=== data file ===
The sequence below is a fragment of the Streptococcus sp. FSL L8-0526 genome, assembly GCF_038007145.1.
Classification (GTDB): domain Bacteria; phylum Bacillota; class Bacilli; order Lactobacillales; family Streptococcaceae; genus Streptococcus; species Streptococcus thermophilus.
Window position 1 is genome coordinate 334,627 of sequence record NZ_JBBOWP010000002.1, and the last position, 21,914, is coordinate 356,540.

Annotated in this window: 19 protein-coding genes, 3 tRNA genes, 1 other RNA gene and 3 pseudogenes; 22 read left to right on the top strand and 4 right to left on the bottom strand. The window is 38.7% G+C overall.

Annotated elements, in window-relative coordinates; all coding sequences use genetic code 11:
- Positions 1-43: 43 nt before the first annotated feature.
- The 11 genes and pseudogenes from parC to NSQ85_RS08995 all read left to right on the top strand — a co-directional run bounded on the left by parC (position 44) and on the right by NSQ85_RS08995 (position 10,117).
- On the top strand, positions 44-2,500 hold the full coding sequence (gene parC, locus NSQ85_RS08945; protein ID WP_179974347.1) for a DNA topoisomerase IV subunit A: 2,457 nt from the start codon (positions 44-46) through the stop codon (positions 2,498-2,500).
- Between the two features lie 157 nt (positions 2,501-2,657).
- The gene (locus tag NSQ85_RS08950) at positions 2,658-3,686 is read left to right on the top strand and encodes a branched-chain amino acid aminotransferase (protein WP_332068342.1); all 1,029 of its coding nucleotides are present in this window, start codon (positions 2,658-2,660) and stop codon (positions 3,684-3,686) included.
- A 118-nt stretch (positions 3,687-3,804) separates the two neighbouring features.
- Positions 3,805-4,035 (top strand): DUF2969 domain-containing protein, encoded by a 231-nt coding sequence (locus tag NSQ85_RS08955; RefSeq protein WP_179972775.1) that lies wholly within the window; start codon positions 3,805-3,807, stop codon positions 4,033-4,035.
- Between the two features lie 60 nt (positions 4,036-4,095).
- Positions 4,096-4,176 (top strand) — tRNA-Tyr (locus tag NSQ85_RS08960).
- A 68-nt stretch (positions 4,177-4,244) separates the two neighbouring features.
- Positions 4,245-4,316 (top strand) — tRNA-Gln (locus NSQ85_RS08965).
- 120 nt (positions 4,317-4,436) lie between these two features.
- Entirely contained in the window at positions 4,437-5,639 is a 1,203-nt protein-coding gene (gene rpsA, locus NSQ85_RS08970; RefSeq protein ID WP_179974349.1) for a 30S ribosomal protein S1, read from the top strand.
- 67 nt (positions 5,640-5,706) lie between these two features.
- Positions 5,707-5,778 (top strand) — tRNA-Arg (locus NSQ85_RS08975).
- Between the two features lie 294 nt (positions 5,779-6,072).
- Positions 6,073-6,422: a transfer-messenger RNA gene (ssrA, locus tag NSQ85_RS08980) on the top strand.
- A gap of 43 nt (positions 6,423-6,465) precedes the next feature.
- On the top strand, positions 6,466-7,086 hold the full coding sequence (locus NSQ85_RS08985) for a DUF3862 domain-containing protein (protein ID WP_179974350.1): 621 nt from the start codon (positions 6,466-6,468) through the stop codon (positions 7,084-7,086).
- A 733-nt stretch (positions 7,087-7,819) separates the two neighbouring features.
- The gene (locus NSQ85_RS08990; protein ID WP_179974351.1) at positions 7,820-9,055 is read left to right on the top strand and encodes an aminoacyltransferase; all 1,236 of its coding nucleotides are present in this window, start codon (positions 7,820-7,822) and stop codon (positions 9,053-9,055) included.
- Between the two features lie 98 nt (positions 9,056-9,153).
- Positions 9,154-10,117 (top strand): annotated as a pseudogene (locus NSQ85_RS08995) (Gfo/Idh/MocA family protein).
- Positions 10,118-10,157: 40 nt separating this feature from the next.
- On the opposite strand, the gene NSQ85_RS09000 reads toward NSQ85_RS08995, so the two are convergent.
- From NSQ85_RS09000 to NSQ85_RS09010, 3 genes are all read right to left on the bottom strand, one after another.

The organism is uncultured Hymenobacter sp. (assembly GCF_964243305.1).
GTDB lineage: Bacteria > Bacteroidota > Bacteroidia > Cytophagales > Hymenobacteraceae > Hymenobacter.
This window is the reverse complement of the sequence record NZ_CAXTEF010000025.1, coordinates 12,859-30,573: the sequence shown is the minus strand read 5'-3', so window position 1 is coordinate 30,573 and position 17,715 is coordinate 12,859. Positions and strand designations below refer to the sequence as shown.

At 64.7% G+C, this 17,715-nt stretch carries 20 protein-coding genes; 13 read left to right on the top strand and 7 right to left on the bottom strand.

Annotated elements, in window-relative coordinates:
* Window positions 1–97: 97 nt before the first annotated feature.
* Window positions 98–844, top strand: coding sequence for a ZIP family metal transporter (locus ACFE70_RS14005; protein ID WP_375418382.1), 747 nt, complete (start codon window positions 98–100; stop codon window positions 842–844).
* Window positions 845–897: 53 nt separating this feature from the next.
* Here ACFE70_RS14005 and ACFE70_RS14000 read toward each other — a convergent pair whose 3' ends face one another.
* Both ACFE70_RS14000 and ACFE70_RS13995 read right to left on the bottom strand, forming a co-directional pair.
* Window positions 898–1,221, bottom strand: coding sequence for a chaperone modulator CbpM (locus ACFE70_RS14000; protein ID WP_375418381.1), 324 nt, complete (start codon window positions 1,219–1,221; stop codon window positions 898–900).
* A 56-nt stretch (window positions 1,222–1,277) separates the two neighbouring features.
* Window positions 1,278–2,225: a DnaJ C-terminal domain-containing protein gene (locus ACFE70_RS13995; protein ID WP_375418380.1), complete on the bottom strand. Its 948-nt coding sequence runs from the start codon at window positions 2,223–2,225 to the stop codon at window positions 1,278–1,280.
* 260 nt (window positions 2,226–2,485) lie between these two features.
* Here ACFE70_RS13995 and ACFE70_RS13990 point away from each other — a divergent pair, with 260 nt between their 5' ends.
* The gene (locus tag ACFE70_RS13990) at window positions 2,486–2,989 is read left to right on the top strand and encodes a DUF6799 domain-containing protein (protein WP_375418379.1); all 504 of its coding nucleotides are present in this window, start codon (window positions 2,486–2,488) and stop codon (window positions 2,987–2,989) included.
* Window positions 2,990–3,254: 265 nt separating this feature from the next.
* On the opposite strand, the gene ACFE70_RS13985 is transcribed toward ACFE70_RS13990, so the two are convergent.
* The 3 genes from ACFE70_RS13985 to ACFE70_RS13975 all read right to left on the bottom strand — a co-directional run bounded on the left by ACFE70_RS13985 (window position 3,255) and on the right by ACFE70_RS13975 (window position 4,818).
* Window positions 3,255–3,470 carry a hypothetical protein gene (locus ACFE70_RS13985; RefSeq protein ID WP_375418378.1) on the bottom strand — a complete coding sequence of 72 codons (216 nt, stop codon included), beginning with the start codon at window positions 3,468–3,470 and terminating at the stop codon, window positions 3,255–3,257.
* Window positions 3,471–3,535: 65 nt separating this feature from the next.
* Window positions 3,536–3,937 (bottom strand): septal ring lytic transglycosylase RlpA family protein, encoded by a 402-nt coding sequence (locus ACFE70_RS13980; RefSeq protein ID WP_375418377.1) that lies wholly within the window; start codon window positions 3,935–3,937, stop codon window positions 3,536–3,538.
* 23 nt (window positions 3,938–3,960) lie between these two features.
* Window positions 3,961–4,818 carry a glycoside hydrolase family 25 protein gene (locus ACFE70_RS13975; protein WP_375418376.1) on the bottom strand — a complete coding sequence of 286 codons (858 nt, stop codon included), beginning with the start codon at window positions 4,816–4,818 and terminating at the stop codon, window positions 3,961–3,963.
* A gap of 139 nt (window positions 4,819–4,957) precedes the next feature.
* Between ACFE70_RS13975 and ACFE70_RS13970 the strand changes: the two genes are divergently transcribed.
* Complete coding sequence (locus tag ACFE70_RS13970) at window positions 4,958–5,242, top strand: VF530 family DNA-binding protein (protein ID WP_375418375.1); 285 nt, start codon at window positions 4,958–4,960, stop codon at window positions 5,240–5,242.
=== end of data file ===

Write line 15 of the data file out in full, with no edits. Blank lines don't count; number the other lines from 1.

- A 68-nt stretch (positions 4,177-4,244) separates the two neighbouring features.